Don't Tell Mom the Babysitter's Dead (1991)

PG-13   |    |  Comedy


Don't Tell Mom the Babysitter's Dead (1991) Poster

Five siblings are left alone all summer when their mom leaves town and the evil babysitter bites the dust.

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6.2/10
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  • Christina Applegate and Joanna Cassidy in Don't Tell Mom the Babysitter's Dead (1991)
  • Christopher Pettiet in Don't Tell Mom the Babysitter's Dead (1991)
  • Christina Applegate and Kimmy Robertson in Don't Tell Mom the Babysitter's Dead (1991)
  • Christina Applegate and Concetta Tomei in Don't Tell Mom the Babysitter's Dead (1991)
  • Christina Applegate and Frank Dent in Don't Tell Mom the Babysitter's Dead (1991)
  • David Duchovny and Christina Applegate in Don't Tell Mom the Babysitter's Dead (1991)

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1 June 2007 | mrsastor
8
| Much better than is to be expected
I loved this movie, I found it very entertaining and would recommend it.

I'm often surprised at the points people get hung up on in reviewing movies. They are, after all, FICTION. The main "controversy" surrounding this plot seems to be Sue Ellen's job. I have done office work for over 25 years and yes, it is entirely possible that Sue Ellen could have landed that position without too much trouble. Maybe not inside of five minutes at the first firm she walked into, but using a faked resume, as she was, she could have obtained a pretty soft office job without too much trouble. Some firms I've worked for would verify your more recent work experience, but many others never verify anything on a resume, and I've never once in all my years known of anyone to verify the education one claimed to have. Indeed, I've often kicked myself that I could have claimed to have some precious, worthless high dollar degree and no one would have questioned it.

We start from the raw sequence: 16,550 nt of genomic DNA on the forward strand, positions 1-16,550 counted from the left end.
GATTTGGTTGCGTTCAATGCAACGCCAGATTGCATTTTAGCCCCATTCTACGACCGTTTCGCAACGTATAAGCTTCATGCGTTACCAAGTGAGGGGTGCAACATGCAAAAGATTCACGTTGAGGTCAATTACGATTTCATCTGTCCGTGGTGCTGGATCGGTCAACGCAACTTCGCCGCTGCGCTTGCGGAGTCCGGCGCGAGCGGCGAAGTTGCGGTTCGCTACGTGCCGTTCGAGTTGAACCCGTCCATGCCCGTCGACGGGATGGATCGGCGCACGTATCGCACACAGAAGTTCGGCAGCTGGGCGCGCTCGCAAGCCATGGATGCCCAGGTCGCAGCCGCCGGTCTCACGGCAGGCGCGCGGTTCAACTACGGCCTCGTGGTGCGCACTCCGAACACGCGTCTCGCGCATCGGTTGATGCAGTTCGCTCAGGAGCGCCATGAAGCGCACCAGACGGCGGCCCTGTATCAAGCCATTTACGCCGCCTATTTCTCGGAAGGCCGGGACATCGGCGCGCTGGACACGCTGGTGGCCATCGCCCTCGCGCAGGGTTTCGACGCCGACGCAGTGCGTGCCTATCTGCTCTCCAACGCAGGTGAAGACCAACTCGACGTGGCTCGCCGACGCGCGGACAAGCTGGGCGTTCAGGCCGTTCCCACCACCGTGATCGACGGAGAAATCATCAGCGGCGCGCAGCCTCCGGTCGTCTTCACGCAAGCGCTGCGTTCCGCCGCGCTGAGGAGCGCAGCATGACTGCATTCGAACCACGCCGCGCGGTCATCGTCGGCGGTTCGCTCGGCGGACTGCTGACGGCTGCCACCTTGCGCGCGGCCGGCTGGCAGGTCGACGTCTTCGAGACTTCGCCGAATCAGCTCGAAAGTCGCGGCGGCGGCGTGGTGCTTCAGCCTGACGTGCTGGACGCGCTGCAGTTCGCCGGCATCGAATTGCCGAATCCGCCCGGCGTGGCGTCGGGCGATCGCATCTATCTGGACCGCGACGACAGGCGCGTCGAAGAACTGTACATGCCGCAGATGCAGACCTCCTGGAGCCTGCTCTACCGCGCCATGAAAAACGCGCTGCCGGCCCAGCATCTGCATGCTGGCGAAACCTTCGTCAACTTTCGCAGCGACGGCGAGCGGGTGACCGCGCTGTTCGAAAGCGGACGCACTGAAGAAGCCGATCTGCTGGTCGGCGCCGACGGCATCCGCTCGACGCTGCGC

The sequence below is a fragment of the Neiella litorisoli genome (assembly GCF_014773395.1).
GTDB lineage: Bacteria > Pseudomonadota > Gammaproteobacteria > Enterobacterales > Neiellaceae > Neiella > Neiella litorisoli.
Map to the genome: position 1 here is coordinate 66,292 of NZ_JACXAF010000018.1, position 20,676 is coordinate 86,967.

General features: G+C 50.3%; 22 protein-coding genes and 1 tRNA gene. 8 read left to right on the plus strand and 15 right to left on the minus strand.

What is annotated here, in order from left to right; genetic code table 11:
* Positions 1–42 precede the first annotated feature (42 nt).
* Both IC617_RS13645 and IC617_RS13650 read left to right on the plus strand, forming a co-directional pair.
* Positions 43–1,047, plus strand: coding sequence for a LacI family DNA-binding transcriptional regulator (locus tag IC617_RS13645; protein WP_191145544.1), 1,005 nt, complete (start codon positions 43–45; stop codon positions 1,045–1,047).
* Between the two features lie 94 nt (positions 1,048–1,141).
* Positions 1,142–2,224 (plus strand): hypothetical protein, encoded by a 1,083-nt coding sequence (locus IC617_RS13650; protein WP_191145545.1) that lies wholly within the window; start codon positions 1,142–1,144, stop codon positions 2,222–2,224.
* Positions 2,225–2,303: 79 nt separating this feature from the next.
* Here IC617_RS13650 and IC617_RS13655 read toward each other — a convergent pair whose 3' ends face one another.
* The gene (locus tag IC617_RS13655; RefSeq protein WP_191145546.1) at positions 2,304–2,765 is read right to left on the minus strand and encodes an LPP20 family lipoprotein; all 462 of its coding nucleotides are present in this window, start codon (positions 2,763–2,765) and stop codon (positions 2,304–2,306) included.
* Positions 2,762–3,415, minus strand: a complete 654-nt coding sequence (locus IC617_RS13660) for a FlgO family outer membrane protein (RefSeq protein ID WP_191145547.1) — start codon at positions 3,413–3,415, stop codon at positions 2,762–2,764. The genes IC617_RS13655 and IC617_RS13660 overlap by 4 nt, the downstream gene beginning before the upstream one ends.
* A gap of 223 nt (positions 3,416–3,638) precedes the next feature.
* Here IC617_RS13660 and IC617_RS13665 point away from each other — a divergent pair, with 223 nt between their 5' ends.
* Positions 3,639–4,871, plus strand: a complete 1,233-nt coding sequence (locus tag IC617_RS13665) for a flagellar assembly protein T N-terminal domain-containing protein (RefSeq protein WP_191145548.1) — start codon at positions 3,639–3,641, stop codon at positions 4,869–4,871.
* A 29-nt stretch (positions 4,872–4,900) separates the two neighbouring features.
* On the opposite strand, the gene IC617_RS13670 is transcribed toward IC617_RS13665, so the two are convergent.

Beyond this, the movie is awfully good for this genre of film. We see the children unexpectedly learning valuable life lessons and it changing them into better people. It's really a rather wholesome movie considering the time period and target audience. I've let my nephews, nieces, and grandchildren watch in my home, there is nothing more objectionable than the very occasional swear word in it.

One of my favorite movies from an otherwise dry period in Hollywood, highly recommended.

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